Monday, 14 November 2022

Reviving A Dream: Who Will Build The Second Antonov An-225 Mriya?

By Stijn Mitzer and Joost Oliemans
Battered and bloody Hostomel airport stands as a monument to Ukraine's struggles against Russia's invasion force. Like a true David against Goliath, it broke the back of the Russian assault on Kyiv, in the process sadly losing its own gentle giant the Antonov An-225 Mriya (meaning: dream). Yet like the dream of a Ukrainian nation free from enemies and oppressors, the An-225 Mriya lives on in its unfinished sister airframe. Its construction, like the construction of this free Ukraine, is set be accomplished in memory of those Ukrainian pilots who perished during the war and to act as a flying symbol of Ukrainian national identity and a free and democratic country filled with Mriyas (dreams). [1]
Nowadays the An-225 remains the world's heaviest, largest (but not the widest) aircraft ever built, capable of carrying nearly 250 tons of cargo. The sole An-225 was operated by Antonov Airlines before its destruction at Hostomel airport in March 2022. The An-225 Mriya had been scheduled for evacuation on the morning of February 24 after the United States had warned Ukraine of the impeding invasion. Unfortunately Russian Airborne Forces (the VDV) managed to take control of Hostomel airport hours before its scheduled departure, preventing its escape to safety.

The idea of completing the second An-225 was first raised in 2011, when China voiced its interest to develop the aircraft into a platform to launch commercial satellites into orbit with. [2] [3] The first phase of the project would have seen the completion of the second airframe that is still stored at Antonov's facilities outside Kyiv, Ukraine, while the second stage called for the recommencement of the An-225's production in China. High costs doomed these ambitious plans, and the project appears to have been quietly abandoned in the following years. [4] [5]
In October 2020, Turkish President Erdoğan raised the idea of completing the aircraft during a visit of President Zelensky to Ankara. [6] Although little has been heard of the plan since, Turkish involvement could mean a breakthrough in providing the stimulus to finally complete the second An-225 and bringing it into service, replacing the An-225 destroyed in March 2022. [7] Though associated with huge costs, the symbolic value of the world's largest plane arising like a phoenix from the ashes of the Russo-Ukrainian War, marking the technological rise of Türkiye in the process, could be worth a fair sum of money alone. Crowdfunding has bridged the gap with many projects associated with the restitution of Ukraine's economy and national pride, and could play a factor here again as well.
The first An-225 (UR-82060) made its maiden flight in December 1988 as a transporter for the Buran orbiter, which was carried on the plane's back. Two aircraft were ordered, but only one example was finished before the collapse of the Soviet Union, after which the An-225 fell under the jurisdiction of the newly independent Ukrainian republic. However, the aircraft soon lost its intended purpose of carrying the Buran orbiter following the cancellation of the Buran space programme in 1993. In 1994, the An-225 was placed in long-term storage at the Antonov Aircraft Plant in Kyiv and work on the second An-225 airframe came to a grinding halt after having been 70% completed.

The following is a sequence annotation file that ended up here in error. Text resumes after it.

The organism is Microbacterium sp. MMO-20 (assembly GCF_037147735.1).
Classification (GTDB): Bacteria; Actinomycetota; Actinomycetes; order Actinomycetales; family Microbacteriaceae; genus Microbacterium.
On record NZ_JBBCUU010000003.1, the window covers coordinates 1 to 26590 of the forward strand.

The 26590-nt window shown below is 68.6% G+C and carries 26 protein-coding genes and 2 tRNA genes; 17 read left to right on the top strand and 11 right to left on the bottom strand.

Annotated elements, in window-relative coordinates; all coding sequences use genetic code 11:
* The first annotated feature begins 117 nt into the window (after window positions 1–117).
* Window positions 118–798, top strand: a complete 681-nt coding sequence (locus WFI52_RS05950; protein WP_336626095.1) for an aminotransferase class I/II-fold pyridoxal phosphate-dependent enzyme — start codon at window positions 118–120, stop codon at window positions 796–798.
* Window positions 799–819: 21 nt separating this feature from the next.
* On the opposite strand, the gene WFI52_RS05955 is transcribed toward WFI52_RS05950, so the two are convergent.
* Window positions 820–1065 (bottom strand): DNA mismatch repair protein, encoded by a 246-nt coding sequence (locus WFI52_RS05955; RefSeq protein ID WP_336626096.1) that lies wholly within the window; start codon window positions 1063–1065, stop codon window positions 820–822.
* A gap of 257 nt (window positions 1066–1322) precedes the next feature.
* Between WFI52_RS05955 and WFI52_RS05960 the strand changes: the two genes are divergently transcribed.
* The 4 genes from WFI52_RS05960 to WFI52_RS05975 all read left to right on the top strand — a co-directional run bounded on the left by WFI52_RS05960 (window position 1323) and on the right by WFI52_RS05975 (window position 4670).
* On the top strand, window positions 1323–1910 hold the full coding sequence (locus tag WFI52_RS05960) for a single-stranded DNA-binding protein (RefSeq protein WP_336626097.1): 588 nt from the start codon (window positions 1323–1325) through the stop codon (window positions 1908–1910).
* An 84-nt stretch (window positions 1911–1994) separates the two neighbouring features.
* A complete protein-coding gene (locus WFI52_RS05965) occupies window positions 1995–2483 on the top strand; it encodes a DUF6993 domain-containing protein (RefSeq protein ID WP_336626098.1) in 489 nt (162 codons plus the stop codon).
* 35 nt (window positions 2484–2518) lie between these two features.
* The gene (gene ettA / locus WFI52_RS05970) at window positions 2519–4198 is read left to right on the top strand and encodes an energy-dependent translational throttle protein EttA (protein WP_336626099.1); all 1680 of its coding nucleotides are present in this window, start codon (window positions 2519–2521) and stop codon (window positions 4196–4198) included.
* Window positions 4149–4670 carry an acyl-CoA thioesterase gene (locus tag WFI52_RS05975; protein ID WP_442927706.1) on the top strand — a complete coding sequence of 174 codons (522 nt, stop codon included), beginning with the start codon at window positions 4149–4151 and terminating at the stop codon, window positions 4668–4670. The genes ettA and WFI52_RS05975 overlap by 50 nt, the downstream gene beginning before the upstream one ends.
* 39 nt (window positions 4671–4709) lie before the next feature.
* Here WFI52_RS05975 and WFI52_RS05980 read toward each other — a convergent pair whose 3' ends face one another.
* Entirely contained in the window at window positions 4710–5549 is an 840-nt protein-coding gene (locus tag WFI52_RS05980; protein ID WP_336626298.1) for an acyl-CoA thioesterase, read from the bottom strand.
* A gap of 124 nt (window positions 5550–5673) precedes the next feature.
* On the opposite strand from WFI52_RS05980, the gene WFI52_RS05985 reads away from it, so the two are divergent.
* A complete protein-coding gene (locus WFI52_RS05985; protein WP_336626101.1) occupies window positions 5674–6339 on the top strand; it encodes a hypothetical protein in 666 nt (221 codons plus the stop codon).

By the late 1990s the need for a cargo aircraft as big as the An-225 began to re-emerge, and the stored example was brought back to active service in 2001. [8] Plans to complete the second An-225 began to surface around the same time, and a decision for its reactivation was finally made in 2006. [9] By late 2009, work on the aircraft still had not started and the plan appeared to have been abandoned. Then in May 2011, the CEO of Antonov stated that the second An-225 could be completed in three years if an interested party was to come up with at least $300 million. [9]

The An-225 with the Buran orbiter on its back.

While completing the second An-225 is certain to benefit international cargo travel of oversized items, the $800 million projected cost of completing the aircraft means it will never become profitable. [1] This was affirmed by Oleksandr Donets, the current CEO of Antonov, who in 2019 stated that: ''This is a very expensive project. The cost of design and engineering work, the purchase of new equipment and certification of the aircraft will amount to hundreds of millions of dollars. Such a project may be effective in the aerospace program, but not for commercial air transportation." [12] Of course, the An-225's use would not merely be as a commercial transport plane, but rather as a testament to the fact our ability to dream big has not been lost in the 21st century, and that a world that stands united in its efforts to keep that ideal alive does not let its dreams be determined solely by financial considerations.

[1] Zelensky Pledges $800 Million An-225 Mriya Rebuild To Honor Ukrainian Pilots
[3] Chinese aero group eyes world’s largest plane
[4] Ukraine mulling to complete the second Antonov An-225 Mriya
[5] UkrOboronProm seeks investments to complete second Mriya aircraft
[6] Turkey interested in completing An-225 Mriya – Dpty PM
[7] Sky Giant: Turkey Mulls To Complete The Second Antonov An-225 Mriya
[9] Why Wasn’t The Second Antonov An-225 Finished? 
[10] Black Sea Hunters: Bayraktar TB2s Join The Ukrainian Navy
[11] Pandora Papers: How A U.S. Law Firm Attemped To Sell A Defence Giant To China
[12] Президент ГП "Антонов" Александр Донец: Мы должны вернуться к тому, что умеем делать очень хорошо – к грузовым, военным самолетам. Это у нас всегда получалось
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